Mazda Recalls 250K First-Gen Mazda3s For Brittle Steering Wheel Badge

Injuries from the badge shattering during airbag deployment have been reported.

Owners of older Mazda3 sedans and hatchbacks in the United States might soon receive a recall notification from Mazda. Specifically, the automaker is recalling first-generation models from 2004 through 2007 due to a defective Mazda badge in the center of the steering wheel that could shatter during driver airbag deployment.

According to the National Highway Traffic Safety Administration (NHTSA), a total of 260,915 vehicles are at risk. It includes all body styles and trims of the Mazda3 during the affected model years. Owners of vehicles under the recall will receive notification from Mazda starting in August. The recall covers vehicles sold in the US and US territories. It’s worth noting that this is not related to the Takata airbag recall that affected over 33 million vehicles.

What exactly is the problem? On the earlier Mazda3s, the prominent Mazda logo on the center of the steering wheel was made of polyurethane, typically used in plastic items. Over time, the polyurethane can become brittle, causing the badge to potentially shatter should the driver airbag deploy. The recall states that Mazda switched to a polyester material for the logos starting in 2006, which doesn’t suffer the same problem. Additionally, the NHTSA says vehicles similar to the recall used an improved material for the airbag module cover. For now, it seems the issue is specific to the early Mazda3.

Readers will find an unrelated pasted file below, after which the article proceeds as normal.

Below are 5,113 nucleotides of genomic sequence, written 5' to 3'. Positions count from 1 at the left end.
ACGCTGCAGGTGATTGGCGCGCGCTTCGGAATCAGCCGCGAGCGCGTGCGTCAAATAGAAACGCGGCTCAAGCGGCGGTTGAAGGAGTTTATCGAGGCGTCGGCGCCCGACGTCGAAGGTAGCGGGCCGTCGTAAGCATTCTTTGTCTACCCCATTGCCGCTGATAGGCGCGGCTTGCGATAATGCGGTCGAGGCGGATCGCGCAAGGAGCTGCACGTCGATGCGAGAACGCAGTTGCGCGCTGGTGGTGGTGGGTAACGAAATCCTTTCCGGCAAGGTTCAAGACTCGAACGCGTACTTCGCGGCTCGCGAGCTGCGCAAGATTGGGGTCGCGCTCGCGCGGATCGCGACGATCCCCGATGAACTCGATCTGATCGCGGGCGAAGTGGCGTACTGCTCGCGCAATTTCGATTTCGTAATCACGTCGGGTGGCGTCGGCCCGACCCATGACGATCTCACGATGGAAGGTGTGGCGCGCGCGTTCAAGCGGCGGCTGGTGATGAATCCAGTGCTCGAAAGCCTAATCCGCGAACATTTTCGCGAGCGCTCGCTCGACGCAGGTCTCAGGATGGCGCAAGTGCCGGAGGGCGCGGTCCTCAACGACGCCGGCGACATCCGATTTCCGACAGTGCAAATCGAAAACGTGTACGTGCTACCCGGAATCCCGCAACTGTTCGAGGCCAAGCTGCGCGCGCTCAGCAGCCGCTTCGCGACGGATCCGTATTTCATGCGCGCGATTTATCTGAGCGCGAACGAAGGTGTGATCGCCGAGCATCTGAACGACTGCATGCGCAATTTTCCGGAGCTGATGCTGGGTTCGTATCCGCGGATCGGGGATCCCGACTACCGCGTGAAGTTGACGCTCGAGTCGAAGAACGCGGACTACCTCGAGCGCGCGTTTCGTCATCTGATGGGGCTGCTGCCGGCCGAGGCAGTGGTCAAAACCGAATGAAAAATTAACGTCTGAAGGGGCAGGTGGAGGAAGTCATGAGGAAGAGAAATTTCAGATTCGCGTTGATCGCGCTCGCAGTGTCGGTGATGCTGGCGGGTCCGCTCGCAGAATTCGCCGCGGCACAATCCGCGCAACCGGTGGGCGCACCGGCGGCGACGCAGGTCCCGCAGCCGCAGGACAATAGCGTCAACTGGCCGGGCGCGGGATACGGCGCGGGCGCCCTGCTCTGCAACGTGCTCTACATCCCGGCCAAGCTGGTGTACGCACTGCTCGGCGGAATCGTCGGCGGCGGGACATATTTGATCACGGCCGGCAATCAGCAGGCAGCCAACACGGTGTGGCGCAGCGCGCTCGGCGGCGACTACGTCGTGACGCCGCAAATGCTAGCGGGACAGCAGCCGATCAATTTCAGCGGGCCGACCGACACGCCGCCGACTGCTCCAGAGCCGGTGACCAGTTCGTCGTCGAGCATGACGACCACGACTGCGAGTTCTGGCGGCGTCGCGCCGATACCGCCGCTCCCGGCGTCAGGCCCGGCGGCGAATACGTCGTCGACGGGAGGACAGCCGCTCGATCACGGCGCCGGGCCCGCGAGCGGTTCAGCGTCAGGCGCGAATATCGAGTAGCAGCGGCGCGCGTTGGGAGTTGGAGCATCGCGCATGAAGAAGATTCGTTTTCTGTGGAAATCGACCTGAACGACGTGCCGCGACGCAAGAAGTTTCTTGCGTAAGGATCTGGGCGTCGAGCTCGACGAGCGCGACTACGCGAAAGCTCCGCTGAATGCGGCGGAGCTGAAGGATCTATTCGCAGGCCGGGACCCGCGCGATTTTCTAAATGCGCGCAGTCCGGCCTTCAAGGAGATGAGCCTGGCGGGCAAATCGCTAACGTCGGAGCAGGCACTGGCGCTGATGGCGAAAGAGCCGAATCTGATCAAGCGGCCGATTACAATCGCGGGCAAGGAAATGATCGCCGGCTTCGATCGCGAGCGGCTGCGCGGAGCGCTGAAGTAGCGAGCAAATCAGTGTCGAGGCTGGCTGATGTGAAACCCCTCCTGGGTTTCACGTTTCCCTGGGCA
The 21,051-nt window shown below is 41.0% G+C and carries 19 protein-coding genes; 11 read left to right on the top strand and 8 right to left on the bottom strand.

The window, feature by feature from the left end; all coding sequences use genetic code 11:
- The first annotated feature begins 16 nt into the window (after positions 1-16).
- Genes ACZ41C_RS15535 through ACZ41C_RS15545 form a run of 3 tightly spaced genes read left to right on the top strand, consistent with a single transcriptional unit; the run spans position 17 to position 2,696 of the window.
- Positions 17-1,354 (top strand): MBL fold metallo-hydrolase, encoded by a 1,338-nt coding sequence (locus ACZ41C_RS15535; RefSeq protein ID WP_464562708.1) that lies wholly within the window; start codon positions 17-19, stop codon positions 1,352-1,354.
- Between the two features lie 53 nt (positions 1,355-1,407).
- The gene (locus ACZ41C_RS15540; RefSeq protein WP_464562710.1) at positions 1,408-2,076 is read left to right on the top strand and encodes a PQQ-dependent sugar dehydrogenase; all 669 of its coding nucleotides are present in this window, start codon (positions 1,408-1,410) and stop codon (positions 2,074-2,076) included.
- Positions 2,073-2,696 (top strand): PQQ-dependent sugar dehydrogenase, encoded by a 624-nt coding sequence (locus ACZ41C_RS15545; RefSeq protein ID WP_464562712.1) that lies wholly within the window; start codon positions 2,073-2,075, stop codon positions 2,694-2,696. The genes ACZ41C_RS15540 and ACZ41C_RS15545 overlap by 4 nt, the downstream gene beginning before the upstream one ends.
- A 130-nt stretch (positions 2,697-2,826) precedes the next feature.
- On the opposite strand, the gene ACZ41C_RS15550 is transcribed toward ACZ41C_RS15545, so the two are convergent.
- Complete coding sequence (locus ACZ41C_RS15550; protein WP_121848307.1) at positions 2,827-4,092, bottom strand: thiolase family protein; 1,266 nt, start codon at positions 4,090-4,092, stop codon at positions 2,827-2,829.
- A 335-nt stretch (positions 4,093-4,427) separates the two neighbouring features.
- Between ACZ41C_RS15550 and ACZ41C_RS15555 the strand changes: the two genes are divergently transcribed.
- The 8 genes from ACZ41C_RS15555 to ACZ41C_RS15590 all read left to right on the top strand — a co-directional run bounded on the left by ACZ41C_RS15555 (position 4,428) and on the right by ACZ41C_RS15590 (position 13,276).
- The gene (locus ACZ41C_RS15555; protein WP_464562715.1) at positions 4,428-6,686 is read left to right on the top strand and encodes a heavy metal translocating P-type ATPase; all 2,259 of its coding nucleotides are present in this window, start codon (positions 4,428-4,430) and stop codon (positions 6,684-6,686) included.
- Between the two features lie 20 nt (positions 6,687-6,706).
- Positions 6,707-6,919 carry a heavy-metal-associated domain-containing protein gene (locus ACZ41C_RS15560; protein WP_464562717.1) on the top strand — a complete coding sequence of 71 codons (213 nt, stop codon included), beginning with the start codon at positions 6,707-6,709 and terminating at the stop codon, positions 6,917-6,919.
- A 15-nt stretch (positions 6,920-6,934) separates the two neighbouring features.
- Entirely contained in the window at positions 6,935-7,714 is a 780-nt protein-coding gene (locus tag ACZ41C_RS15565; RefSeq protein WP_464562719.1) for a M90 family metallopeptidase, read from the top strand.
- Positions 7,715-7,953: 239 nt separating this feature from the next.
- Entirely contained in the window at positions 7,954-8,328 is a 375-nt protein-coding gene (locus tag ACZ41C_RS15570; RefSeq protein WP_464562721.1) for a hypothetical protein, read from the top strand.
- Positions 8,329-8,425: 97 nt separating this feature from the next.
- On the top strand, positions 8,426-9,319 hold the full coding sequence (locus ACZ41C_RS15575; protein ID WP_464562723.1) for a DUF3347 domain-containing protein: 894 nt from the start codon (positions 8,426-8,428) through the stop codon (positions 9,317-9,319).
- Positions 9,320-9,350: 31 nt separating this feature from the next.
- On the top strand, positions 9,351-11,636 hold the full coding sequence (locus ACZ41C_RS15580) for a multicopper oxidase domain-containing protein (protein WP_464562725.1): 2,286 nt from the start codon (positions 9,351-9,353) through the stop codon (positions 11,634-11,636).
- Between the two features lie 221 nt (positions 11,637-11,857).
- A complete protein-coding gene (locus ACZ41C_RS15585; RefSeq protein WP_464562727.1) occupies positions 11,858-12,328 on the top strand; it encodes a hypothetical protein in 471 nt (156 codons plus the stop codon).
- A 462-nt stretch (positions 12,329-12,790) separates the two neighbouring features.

A handful of injuries were reported that allegedly occurred as a result of the defective emblem. All the incidents stem from accidents outside the US, with the first report coming in 2015. Though no incidents are cited as coming from the US, two US-based lawsuits regarding the problem were reportedly received.

The fix is straightforward. Mazda will simply replace the steering wheel emblem with a new emblem made of a different material. As it’s a recall, the fix will be performed by Mazda dealerships at no cost to the vehicle owner.


NHTSA via Car and Driver

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